In terms of feminist engagement with alterity, one key author who provides tools for a gender-aware approach to alterity is Judith Butler. In her thinking on universality, Butler outlines that any dominant universal concept is inherently defined by alterity. In other words, is constituted by that (or who) which it excludes. However, Butler also sees it as possible for alterity to play a role in reworking dominant universals to make them more inclusive. This occurs when a competing universal is advanced in democratic activity, one which challenges the dominant’s status and reveals that which it excludes. In Butler’s approach, dominant and competing universals enter into translational dialogue, giving and receiving from each other, to generate a new universal which is more expansive and attentive to alterity. Of course, the new universal is never final. Rather, this process of translation responding to alterity continues in democratic settings without end.
Butler has made it clear that this model of cultural translation is capable of grappling with gender alterity. For example, Butler characterises the ‘Women’s Rights Are Human Rights’ campaign of the 1980s-90s as an example of such translation whereby the dominant ‘human’ was reworked based on a challenge from what, and who, it excluded. Through such reflections, she appears to suggest that the concept of alterity, and constant attention to it, is relevant to legal systems. Dominant legal universals such as the legal subject, ideas of equality, or conceptions of rights can be critiqued and reworked using the model which she outlines.
How, then, might Butler’s feminist-informed approach to alterity provide tools for feminist constitution and legal system building on Mars? Following the insights above, any healthy legal system must be attentive to the limits of its universals, and must build in processes whereby those limits can be regularly revisited. Alterity – related to gender or otherwise – is an inevitable feature of our socio-political life, its eradication always remains to come. But through this very fact, we must be attentive to it in an ongoing way. Beginning life on Mars must proceed from the realisation that concepts like ‘equality’, ‘justice’ and ‘rights’ will always be incomplete, and legal actors exist in a democratic context to constantly scrutinise their limits and provide fora where such might be translated anew.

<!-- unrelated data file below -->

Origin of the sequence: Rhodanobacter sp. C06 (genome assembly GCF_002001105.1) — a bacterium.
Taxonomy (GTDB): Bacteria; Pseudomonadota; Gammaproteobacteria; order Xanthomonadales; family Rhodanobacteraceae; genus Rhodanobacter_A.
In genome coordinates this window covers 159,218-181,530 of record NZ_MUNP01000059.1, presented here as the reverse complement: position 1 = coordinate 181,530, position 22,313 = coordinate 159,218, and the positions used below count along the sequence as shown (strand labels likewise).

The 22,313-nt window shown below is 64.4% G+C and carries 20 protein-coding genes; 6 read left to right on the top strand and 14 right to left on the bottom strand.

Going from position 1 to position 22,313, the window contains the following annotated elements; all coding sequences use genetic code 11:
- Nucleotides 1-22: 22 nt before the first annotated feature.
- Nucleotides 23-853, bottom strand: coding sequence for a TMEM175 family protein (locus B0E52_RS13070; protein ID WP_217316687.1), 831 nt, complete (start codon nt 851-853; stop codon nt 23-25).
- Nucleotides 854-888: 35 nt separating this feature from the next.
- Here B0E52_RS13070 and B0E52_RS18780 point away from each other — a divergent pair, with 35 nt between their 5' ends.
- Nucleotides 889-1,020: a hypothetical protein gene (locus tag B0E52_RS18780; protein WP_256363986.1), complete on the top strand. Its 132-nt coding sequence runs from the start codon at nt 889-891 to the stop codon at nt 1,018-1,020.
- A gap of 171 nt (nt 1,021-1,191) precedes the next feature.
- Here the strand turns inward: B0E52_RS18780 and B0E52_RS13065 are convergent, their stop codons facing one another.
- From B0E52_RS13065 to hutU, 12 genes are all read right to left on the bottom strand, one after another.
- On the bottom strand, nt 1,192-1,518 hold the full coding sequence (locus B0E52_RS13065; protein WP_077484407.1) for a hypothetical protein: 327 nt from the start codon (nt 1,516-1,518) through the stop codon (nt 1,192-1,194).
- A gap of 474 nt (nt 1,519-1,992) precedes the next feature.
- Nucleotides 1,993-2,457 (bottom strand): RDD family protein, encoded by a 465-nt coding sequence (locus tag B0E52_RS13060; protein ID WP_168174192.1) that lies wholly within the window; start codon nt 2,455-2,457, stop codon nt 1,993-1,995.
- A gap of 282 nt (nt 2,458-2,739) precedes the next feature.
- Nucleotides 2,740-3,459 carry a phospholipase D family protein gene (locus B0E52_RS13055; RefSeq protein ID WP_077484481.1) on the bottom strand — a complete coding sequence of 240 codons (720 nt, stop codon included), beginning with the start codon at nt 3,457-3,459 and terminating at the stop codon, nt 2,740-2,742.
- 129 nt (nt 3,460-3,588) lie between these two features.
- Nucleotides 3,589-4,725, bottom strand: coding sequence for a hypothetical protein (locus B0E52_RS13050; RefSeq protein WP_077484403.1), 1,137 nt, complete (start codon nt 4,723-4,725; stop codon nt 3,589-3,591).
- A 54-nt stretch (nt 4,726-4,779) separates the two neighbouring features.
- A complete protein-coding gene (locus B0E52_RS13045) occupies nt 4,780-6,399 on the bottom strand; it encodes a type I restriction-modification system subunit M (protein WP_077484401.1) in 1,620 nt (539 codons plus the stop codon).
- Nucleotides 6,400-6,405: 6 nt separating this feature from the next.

These fora may include courts and legislatures, but they also may involve establishing a more direct link between legal and political activity. For example, enhancing understanding of political and grassroots activity as influencing how law and legal concepts should be understood, or expanding democratic consultation and deliberation around the creation of law and its reform. Similarly, if a conception of human rights were to be established on Mars, Butler’s approach might be adopted as a conscious model through which human rights might be claimed and constantly developed.
Building in this attention to alterity and its translation at the very beginning ensures that human life on Mars is grounded in feminist-inspired attention to social exclusion, marginalisation and the ongoing struggle to challenge such in whatever social and legal system we live within. Alterity will exist on Mars. The feminist challenge is not its complete eradication, but ensuring an ongoing response to it.
Rather than just a critique of existing structures, feminist approaches to alterity may offer foundations for a new legal system. This is one which is more conscious to competing universals to be articulated and feed into legal processes. The conversation on other, complementary feminist building blocks must continue.